So what accounts for this Latin American eccentricity of constitutional plasticity?
A passage in Professor Carlos Eire’s book, Learning to Die in Miami, where he explores his assimilation to American life may give us a starting cultural clue.
As he learns the language, young Carlos notes that his thinking is different in English, and that his new way of thinking alters his perception of the world. He is affected by the way in which his new language gives so much more choice and responsibility to the self than his native Spanish. In Eire’s example, if on the way to class one of your books falls to the ground, you would say in Spanish: “ Se me cayó el libro.” This construction is hard to translate since reflexive verb forms are rare in English. It would be something like: “The book dropped itself from me.”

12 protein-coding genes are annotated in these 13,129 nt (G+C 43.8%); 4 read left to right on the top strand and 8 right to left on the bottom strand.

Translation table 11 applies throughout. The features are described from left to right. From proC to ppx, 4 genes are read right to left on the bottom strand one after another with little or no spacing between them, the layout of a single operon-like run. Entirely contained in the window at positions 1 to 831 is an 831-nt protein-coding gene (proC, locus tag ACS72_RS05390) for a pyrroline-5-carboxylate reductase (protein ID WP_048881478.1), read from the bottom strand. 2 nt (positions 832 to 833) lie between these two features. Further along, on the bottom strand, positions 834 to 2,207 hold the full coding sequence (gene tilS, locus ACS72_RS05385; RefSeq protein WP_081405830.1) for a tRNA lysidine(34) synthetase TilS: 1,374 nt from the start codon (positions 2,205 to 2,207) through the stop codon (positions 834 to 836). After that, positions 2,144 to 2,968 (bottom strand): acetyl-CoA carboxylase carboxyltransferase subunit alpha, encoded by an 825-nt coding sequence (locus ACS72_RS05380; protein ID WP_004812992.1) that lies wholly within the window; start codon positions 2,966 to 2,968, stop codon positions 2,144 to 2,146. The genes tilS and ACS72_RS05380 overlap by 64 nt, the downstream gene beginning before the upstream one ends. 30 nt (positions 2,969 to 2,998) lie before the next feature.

In essence, the Spanish construction implies a shifting of responsibility and the conception of a victimized self. In contrast, the English composition would be one where responsibility is fully acknowledged as we would simply say: “I dropped my book.” We would say “the book fell” only if we had not been responsible for holding it.
With humor and wit Eire brings home the point: “Oh damn, the book had the nerve to fall from me. Damn book. Damn gravity. Poor me. If only the laws of gravity were different, I would not be having this problem.” What an insightful cultural contrast! In English it is our own fault that we dropped the book. In Spanish, the book dropped itself from our hands.